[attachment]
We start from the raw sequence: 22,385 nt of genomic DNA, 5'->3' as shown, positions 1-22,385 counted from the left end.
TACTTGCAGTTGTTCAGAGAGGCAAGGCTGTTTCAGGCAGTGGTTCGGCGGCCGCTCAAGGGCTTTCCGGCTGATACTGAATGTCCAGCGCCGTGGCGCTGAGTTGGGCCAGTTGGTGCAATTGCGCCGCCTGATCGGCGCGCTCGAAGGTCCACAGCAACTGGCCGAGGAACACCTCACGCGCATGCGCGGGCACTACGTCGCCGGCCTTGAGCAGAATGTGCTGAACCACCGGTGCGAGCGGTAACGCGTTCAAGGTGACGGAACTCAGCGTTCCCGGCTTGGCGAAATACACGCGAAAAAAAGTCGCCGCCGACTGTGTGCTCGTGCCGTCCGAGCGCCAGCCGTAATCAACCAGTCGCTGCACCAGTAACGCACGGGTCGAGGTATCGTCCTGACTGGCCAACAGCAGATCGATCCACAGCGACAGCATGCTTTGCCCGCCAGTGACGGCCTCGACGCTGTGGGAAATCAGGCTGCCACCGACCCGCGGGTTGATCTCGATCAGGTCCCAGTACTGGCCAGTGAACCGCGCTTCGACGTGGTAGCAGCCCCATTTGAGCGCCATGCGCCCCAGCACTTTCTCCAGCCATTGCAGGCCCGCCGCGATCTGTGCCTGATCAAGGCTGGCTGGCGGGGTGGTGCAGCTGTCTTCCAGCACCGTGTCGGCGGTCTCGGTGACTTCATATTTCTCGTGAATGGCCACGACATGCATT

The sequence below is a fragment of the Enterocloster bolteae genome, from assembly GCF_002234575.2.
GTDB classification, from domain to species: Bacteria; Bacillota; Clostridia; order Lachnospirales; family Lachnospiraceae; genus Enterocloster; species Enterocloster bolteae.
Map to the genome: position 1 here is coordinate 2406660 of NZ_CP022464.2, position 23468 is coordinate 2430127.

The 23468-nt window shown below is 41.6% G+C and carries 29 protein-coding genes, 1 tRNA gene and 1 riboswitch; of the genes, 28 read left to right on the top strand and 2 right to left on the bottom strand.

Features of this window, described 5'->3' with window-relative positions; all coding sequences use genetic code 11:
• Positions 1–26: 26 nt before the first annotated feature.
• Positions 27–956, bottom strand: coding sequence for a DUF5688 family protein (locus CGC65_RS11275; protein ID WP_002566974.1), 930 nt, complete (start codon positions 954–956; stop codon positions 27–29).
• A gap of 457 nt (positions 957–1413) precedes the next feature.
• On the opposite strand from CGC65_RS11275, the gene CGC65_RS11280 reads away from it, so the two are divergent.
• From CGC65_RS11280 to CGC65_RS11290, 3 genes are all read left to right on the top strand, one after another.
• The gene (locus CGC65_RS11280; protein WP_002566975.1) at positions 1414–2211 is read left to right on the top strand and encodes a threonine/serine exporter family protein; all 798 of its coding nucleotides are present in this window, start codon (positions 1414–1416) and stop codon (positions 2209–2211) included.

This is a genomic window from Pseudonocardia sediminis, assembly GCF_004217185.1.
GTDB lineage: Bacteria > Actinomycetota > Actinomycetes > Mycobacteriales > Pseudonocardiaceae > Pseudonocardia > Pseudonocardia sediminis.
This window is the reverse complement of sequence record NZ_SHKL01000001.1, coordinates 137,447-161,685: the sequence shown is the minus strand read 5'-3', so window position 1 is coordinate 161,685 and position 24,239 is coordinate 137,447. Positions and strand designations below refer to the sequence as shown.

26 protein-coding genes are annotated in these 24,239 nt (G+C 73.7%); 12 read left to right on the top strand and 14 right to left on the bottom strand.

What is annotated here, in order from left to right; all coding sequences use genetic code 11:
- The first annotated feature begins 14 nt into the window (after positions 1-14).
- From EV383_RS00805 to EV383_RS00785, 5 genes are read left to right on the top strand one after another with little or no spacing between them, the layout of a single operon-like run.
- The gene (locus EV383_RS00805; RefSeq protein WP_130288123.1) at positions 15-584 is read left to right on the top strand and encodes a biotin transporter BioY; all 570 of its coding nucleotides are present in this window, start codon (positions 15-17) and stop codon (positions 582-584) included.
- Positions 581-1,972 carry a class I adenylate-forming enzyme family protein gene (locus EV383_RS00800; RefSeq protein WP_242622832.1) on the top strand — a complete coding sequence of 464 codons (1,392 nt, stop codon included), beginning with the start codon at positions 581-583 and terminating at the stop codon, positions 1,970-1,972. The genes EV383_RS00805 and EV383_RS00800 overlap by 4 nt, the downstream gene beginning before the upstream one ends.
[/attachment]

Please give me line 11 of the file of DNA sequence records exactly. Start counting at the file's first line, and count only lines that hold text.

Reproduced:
• On the opposite strand from CGC65_RS11275, the gene CGC65_RS11280 reads away from it, so the two are divergent.